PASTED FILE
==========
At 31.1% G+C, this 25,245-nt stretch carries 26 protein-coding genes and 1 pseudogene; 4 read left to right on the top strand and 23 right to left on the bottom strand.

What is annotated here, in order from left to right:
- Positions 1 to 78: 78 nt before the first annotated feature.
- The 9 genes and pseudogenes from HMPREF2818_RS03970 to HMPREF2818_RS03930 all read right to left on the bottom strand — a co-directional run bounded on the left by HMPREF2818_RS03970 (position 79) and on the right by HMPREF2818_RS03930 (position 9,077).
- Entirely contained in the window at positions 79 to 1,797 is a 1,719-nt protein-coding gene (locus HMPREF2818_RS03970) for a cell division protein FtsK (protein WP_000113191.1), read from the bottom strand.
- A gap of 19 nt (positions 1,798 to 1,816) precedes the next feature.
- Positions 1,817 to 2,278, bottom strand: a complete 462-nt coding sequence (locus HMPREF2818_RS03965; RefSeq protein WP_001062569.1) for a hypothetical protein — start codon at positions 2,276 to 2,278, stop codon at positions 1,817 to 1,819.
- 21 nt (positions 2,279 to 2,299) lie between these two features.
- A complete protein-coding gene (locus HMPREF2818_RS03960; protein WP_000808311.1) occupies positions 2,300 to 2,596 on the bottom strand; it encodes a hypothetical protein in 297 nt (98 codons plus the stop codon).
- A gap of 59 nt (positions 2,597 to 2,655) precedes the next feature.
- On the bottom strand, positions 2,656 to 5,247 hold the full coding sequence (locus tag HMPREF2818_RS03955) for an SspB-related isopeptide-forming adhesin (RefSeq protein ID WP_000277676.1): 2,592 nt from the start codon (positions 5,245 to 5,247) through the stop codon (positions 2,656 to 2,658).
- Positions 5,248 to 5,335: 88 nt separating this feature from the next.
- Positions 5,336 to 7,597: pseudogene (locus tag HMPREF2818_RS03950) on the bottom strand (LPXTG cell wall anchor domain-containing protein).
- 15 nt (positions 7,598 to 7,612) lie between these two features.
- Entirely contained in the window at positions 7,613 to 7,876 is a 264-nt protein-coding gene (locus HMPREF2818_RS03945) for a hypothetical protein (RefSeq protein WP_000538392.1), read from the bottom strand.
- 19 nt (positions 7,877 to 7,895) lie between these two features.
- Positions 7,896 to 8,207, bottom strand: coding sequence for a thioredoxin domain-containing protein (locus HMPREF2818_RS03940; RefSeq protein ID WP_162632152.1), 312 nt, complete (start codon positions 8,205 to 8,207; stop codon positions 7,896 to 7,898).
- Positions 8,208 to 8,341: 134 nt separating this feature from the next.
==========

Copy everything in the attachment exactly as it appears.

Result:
At 31.1% G+C, this 25,245-nt stretch carries 26 protein-coding genes and 1 pseudogene; 4 read left to right on the top strand and 23 right to left on the bottom strand.

What is annotated here, in order from left to right:
- Positions 1 to 78: 78 nt before the first annotated feature.
- The 9 genes and pseudogenes from HMPREF2818_RS03970 to HMPREF2818_RS03930 all read right to left on the bottom strand — a co-directional run bounded on the left by HMPREF2818_RS03970 (position 79) and on the right by HMPREF2818_RS03930 (position 9,077).
- Entirely contained in the window at positions 79 to 1,797 is a 1,719-nt protein-coding gene (locus HMPREF2818_RS03970) for a cell division protein FtsK (protein WP_000113191.1), read from the bottom strand.
- A gap of 19 nt (positions 1,798 to 1,816) precedes the next feature.
- Positions 1,817 to 2,278, bottom strand: a complete 462-nt coding sequence (locus HMPREF2818_RS03965; RefSeq protein WP_001062569.1) for a hypothetical protein — start codon at positions 2,276 to 2,278, stop codon at positions 1,817 to 1,819.
- 21 nt (positions 2,279 to 2,299) lie between these two features.
- A complete protein-coding gene (locus HMPREF2818_RS03960; protein WP_000808311.1) occupies positions 2,300 to 2,596 on the bottom strand; it encodes a hypothetical protein in 297 nt (98 codons plus the stop codon).
- A gap of 59 nt (positions 2,597 to 2,655) precedes the next feature.
- On the bottom strand, positions 2,656 to 5,247 hold the full coding sequence (locus tag HMPREF2818_RS03955) for an SspB-related isopeptide-forming adhesin (RefSeq protein ID WP_000277676.1): 2,592 nt from the start codon (positions 5,245 to 5,247) through the stop codon (positions 2,656 to 2,658).
- Positions 5,248 to 5,335: 88 nt separating this feature from the next.
- Positions 5,336 to 7,597: pseudogene (locus tag HMPREF2818_RS03950) on the bottom strand (LPXTG cell wall anchor domain-containing protein).
- 15 nt (positions 7,598 to 7,612) lie between these two features.
- Entirely contained in the window at positions 7,613 to 7,876 is a 264-nt protein-coding gene (locus HMPREF2818_RS03945) for a hypothetical protein (RefSeq protein WP_000538392.1), read from the bottom strand.
- 19 nt (positions 7,877 to 7,895) lie between these two features.
- Positions 7,896 to 8,207, bottom strand: coding sequence for a thioredoxin domain-containing protein (locus HMPREF2818_RS03940; RefSeq protein ID WP_162632152.1), 312 nt, complete (start codon positions 8,205 to 8,207; stop codon positions 7,896 to 7,898).
- Positions 8,208 to 8,341: 134 nt separating this feature from the next.